Posted on Leave a comment

Following Jesus by the Practice of Prayer – Part One

Our vision is to become like Christ, to be “The Beloved” we already are in Christ.
Our highest value in pursuing this vision is to follow Jesus in relational intimacy.
We do this by engaging in daily practices that are “means of grace” in our spiritual (trans)formation toward Christlikeness. These spiritual exercises should not be a burden, rather a joyful means of spending focused time with the Lover of our soul.
We all need mutual support and accountability in two’s/three’s friendships to help us in this life journey: Do you meet regularly to ask the 5 questions of the circled-triangle?

To live our highest value of following Jesus in relational intimacy we practice…
The Word: we imbibe/meditate on God’s Self-revelation – the Way, The Truth, The Life.
Worship: our response to this God is surrender in acts of adoration and a life of service.
Prayer: this naturally leads to growing relationship with God – the practice of prayer.
Holy Spirit Ministry: resulting in the practice of the leadership and ministry of the Spirit.

We ask why pray? What is prayer as a daily practice for spiritual formation? Next week we look at the how of prayer: how do we actually pray… daily?

Why Prayer? What is Prayer?

Simply stated: prayer is relationship with God. In essence, prayer is communication with God – not to God, but with God – it’s dialogue, not monologue! (Mother Teresa defined prayer as listening to God in the silence of your heart, and answering). Prayer as interactive relationship has two essential dimensions (see below), but first….

In origin, prayer is the native breath of the soul. God created human beings in the Garden as his image bearers, giving them the kiss of life. They lived by his inbreathed Spirit. Their returned breath was their instinctive prayer-response to God, to imbibe more of his life and love to be his image to all creation. But, breaking from God, to be independent of God, they died spiritually, entering a living death of mortality and corruption. Cut off from the Breath of Heaven, they lived by the foul O2 of fallen earth.

But God, in his mercy, reversed this in Messiah Jesus. He lived by Heaven’s Breath and breathed into us his Resurrection Spirit (John 22:21-22). We are “born again” from above (John 3:3-8) by his kiss of life and we instinctively cry our first prayer, “Abba! Father!” (Rom 8:15-16). Christian prayer is experiencing eternal life: inbreathing God’s Spirit to live heaven’s life on earth, re-oxygenating fallen creation, bringing into being God’s new creation. Therefore, Jesus taught his followers to pray: “Let your Kingdom come, may your will be done on earth as it is in heaven.” (Matt 6:10).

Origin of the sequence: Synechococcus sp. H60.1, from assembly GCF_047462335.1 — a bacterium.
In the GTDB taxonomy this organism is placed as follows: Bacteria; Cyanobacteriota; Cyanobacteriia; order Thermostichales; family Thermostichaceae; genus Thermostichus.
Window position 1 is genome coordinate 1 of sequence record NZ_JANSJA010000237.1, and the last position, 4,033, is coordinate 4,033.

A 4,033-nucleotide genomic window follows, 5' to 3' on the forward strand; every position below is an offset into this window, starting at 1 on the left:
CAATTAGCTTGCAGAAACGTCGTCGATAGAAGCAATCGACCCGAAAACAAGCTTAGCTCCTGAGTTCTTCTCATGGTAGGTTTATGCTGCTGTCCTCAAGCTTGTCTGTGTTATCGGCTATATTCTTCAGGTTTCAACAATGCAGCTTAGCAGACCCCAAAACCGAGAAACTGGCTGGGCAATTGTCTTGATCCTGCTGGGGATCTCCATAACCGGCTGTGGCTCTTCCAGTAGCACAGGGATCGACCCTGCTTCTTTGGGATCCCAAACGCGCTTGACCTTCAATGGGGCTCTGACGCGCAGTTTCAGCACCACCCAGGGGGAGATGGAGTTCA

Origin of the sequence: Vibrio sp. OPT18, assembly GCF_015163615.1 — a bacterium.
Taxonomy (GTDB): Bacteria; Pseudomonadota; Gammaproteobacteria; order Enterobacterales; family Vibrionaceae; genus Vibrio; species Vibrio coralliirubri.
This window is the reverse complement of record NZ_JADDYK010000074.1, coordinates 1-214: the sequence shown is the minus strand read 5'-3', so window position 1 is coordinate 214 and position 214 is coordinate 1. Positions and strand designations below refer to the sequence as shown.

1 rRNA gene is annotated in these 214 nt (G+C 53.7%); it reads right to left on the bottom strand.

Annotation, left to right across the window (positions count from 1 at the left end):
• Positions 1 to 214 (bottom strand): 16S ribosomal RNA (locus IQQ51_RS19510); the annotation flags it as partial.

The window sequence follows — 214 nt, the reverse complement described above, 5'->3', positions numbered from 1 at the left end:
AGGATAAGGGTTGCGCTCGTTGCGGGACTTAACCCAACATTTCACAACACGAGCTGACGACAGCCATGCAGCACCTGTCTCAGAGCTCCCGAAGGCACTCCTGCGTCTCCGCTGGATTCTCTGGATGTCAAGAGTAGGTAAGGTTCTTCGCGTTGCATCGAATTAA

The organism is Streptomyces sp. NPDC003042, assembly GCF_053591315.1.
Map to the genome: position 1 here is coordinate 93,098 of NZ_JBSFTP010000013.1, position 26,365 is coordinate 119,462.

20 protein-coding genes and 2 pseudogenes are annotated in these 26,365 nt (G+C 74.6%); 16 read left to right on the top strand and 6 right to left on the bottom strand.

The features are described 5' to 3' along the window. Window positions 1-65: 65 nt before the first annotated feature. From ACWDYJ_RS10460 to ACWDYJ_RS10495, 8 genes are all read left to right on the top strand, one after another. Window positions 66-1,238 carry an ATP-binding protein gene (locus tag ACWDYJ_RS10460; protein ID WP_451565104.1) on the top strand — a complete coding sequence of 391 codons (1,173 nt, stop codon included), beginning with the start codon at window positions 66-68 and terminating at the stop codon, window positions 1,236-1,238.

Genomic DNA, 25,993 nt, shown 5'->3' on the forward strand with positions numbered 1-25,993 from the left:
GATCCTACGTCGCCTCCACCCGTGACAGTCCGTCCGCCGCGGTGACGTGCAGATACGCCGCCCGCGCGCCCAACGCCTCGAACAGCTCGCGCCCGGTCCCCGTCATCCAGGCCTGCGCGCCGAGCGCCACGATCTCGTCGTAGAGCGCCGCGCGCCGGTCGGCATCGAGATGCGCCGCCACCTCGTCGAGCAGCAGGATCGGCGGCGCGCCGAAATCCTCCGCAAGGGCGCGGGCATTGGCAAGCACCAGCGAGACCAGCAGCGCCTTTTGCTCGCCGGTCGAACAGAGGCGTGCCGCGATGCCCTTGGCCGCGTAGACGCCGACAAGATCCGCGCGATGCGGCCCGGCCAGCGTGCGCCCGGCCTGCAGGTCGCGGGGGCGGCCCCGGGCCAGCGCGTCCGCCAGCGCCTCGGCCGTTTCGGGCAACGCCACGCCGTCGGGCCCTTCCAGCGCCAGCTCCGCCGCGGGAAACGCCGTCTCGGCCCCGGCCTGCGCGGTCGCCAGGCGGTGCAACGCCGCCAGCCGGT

In practice, prayer is answering God in interactive relationship. God first breathes into us, then we breathe. God first loves, then we love. God first reveals, and we respond. God first speaks his Word, and we answer. It’s all prayer. Hebrew prayer is answering God. YHWH gave Israel his Word in the 5 books of Moses (Torah), then gave Israel the 5 books of David (The Psalter) as prayers to answer God. His Word to us, and our words (prayers) to him, are given by God, inspired by his Spirit. The Psalms have been THE prayer book of Israel – and of Christians – since 1000 BC! It still is! Prayer is praying the psalms, praying words of scripture. It teaches us the why and how of prayer, which in practice is developing relationship with God.

A Prayer-View of Life (Prayer as relationship with God) 

To practice prayer is to develop interactive relational intimacy with God, having two essential dimensions: companionship (symbiosis) and co-working (synergy).

God seeks relationship, friendship, companionship (Gen 3:8f, “… where are you?”). God wants to “home” in us (Is 66:1-2 cf. John 14:23). This is relationship for love sake, for intimacy, to get to know and be known. It’s spending time together, just being, disclosing thoughts and feelings at the deepest level, as David did in his prayer-psalms. This prayer of com-union (union with) transforms you – you become God’s garden of delight.

It naturally flows into co-working with God. People in relationship talk about things and then go do them; that’s how things are accomplished. The Father and Son not only live in us by the Spirit, sharing their life and love with us (prayer-symbiosis), but we’re caught up into the Trinitarian life and dialogue to participate in their conversation (prayer-synergy), not only influencing what God thinks and does, but actually changing created reality as per God’s will (Rom 8:26-27, 34). This is the mysterious power of prayer, called intercession, or co-working with God in his Kingdom. It empowers you to exercise your realm of faith and freedom in God to achieve his purpose (see the diagram below).

Like a child growing up in a loving relationship with their parents, they exercise ever-greater freedom of choice to make things happen. Between the two poles of things that will not change and things that will change, whether we pray or not, is a growing space of increasing authority and responsibility to change things with God. One’s view of God affects prayer: misconceptions such as shouting, many words, right words, reluctant God, fatalist God, etc. Our requests, desires and decisions really count; they do change things (John 14:13-14, 15:7, Mk 11:24). If we do not pray, good things that could happen will not happen, and bad things that should not happen will happen (Ex 32:7-14).

So, practice prayer! Learn to live in the rhythmic tension of these two dimensions of prayer, they work together reciprocally, motivating and feeding each other.

Prayer-Life View Relationship
Prayer as relationship with the Trinity

Leave a Reply

This site uses Akismet to reduce spam. Learn how your comment data is processed.